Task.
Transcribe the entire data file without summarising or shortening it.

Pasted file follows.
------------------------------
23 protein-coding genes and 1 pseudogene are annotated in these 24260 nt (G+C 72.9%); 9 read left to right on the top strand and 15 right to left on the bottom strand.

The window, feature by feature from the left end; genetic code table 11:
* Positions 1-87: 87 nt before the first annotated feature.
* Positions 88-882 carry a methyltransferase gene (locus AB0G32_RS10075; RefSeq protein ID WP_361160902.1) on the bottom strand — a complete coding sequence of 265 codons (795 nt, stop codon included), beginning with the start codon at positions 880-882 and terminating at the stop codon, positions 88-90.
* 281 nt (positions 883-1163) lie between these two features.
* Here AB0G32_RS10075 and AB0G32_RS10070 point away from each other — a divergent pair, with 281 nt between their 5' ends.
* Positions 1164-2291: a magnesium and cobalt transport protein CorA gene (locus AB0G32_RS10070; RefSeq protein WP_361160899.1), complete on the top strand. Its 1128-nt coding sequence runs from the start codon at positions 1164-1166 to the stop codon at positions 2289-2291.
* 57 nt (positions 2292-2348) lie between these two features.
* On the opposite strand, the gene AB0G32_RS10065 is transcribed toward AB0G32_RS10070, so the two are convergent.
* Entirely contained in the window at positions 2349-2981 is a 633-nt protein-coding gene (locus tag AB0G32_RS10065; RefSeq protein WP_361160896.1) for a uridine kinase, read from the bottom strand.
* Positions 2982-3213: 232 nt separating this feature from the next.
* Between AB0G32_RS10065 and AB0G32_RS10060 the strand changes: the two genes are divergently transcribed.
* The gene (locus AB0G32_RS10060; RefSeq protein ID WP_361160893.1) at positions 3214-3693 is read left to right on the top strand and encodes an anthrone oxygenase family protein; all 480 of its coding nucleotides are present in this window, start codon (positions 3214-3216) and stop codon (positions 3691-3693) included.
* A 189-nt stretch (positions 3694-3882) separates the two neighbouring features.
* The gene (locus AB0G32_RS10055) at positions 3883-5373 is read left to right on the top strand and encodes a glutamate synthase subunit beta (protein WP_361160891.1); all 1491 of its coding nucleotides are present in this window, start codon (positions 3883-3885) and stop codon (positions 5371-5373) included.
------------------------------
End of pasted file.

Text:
23 protein-coding genes and 1 pseudogene are annotated in these 24260 nt (G+C 72.9%); 9 read left to right on the top strand and 15 right to left on the bottom strand.

The window, feature by feature from the left end; genetic code table 11:
* Positions 1-87: 87 nt before the first annotated feature.
* Positions 88-882 carry a methyltransferase gene (locus AB0G32_RS10075; RefSeq protein ID WP_361160902.1) on the bottom strand — a complete coding sequence of 265 codons (795 nt, stop codon included), beginning with the start codon at positions 880-882 and terminating at the stop codon, positions 88-90.
* 281 nt (positions 883-1163) lie between these two features.
* Here AB0G32_RS10075 and AB0G32_RS10070 point away from each other — a divergent pair, with 281 nt between their 5' ends.
* Positions 1164-2291: a magnesium and cobalt transport protein CorA gene (locus AB0G32_RS10070; RefSeq protein WP_361160899.1), complete on the top strand. Its 1128-nt coding sequence runs from the start codon at positions 1164-1166 to the stop codon at positions 2289-2291.
* 57 nt (positions 2292-2348) lie between these two features.
* On the opposite strand, the gene AB0G32_RS10065 is transcribed toward AB0G32_RS10070, so the two are convergent.
* Entirely contained in the window at positions 2349-2981 is a 633-nt protein-coding gene (locus tag AB0G32_RS10065; RefSeq protein WP_361160896.1) for a uridine kinase, read from the bottom strand.
* Positions 2982-3213: 232 nt separating this feature from the next.
* Between AB0G32_RS10065 and AB0G32_RS10060 the strand changes: the two genes are divergently transcribed.
* The gene (locus AB0G32_RS10060; RefSeq protein ID WP_361160893.1) at positions 3214-3693 is read left to right on the top strand and encodes an anthrone oxygenase family protein; all 480 of its coding nucleotides are present in this window, start codon (positions 3214-3216) and stop codon (positions 3691-3693) included.
* A 189-nt stretch (positions 3694-3882) separates the two neighbouring features.
* The gene (locus AB0G32_RS10055) at positions 3883-5373 is read left to right on the top strand and encodes a glutamate synthase subunit beta (protein WP_361160891.1); all 1491 of its coding nucleotides are present in this window, start codon (positions 3883-3885) and stop codon (positions 5371-5373) included.